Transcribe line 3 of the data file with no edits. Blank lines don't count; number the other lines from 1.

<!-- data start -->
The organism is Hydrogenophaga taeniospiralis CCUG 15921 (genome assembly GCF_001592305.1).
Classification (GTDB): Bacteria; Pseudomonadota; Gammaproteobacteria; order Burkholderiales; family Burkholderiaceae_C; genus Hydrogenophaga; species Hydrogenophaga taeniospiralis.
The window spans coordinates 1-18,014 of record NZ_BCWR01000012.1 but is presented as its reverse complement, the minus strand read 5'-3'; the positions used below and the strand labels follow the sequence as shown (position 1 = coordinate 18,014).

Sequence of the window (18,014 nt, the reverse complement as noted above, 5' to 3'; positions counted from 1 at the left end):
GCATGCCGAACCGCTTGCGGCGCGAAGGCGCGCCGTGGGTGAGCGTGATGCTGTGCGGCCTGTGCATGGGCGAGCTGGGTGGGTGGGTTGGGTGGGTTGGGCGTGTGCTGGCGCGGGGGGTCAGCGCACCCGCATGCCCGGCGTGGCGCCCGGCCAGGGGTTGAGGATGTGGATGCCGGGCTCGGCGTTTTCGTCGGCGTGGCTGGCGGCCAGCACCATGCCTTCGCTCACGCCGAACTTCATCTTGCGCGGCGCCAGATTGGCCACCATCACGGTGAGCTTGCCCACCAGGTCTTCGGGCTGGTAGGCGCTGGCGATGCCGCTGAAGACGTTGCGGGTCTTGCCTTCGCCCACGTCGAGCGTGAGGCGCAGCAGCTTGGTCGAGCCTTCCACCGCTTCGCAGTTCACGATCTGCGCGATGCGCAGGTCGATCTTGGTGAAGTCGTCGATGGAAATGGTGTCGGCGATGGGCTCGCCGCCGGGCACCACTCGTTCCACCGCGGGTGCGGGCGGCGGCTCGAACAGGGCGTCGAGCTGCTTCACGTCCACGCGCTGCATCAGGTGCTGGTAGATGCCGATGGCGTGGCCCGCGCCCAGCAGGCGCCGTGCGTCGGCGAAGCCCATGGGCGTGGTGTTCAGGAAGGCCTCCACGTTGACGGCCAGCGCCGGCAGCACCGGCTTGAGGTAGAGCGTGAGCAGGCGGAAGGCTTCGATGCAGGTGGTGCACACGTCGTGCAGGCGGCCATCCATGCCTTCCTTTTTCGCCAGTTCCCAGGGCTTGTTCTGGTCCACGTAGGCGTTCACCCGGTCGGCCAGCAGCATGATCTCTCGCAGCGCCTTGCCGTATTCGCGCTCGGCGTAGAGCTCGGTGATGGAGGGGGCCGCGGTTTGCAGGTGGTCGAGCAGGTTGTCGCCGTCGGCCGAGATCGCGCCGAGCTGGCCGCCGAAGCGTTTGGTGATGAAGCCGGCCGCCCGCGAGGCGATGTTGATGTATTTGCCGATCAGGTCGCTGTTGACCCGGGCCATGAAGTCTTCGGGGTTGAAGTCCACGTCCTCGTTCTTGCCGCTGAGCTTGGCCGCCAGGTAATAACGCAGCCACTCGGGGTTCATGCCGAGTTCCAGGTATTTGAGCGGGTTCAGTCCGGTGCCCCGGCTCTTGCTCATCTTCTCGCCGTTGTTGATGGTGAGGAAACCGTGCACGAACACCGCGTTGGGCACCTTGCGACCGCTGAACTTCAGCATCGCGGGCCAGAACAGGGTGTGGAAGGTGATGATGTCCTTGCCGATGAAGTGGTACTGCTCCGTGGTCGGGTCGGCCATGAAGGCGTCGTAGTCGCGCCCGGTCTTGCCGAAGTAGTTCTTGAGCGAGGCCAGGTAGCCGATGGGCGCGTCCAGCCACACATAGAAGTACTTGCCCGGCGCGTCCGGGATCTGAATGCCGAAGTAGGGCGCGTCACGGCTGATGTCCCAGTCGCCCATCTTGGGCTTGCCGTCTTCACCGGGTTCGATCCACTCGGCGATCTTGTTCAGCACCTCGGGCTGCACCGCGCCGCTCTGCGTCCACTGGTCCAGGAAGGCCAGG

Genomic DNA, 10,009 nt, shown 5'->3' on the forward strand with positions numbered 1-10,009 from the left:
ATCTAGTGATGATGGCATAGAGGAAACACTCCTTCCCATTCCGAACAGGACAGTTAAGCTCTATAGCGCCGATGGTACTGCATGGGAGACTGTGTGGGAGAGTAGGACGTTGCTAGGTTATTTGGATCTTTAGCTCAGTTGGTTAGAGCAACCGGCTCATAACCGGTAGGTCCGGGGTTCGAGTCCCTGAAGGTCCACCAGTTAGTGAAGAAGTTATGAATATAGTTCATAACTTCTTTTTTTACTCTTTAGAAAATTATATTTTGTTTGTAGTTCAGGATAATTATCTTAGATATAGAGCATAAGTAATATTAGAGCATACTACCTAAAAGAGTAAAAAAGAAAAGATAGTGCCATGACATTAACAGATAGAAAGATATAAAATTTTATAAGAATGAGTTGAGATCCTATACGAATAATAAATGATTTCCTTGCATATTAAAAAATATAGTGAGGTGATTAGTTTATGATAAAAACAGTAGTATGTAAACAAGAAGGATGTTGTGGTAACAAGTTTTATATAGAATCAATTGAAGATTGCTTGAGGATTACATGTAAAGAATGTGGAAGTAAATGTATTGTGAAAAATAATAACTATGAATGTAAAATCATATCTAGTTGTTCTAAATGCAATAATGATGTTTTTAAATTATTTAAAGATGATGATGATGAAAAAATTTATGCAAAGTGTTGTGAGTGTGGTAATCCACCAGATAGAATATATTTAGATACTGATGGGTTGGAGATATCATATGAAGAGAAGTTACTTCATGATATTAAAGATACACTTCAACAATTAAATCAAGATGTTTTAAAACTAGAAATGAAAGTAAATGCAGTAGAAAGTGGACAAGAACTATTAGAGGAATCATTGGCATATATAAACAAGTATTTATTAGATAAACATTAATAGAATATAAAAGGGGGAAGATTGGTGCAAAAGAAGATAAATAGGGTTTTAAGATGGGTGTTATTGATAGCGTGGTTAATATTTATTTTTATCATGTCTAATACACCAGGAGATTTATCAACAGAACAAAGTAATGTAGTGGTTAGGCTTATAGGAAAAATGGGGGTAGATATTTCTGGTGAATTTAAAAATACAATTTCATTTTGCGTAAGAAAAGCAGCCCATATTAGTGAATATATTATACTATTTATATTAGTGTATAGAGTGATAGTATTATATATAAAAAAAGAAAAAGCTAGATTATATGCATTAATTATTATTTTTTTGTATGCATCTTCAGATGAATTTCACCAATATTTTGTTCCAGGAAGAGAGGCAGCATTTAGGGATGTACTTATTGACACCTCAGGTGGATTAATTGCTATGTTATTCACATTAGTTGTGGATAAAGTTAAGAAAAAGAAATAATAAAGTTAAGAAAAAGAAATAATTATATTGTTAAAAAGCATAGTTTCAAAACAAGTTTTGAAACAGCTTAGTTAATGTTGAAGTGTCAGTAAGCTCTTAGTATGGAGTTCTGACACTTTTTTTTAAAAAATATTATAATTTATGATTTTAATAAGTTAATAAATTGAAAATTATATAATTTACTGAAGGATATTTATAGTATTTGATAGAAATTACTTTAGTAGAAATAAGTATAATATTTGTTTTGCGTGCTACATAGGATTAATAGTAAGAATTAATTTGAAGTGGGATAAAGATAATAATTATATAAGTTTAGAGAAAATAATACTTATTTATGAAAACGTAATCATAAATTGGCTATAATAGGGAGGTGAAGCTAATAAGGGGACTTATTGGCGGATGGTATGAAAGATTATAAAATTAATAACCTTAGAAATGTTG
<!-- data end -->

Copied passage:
The window spans coordinates 1-18,014 of record NZ_BCWR01000012.1 but is presented as its reverse complement, the minus strand read 5'-3'; the positions used below and the strand labels follow the sequence as shown (position 1 = coordinate 18,014).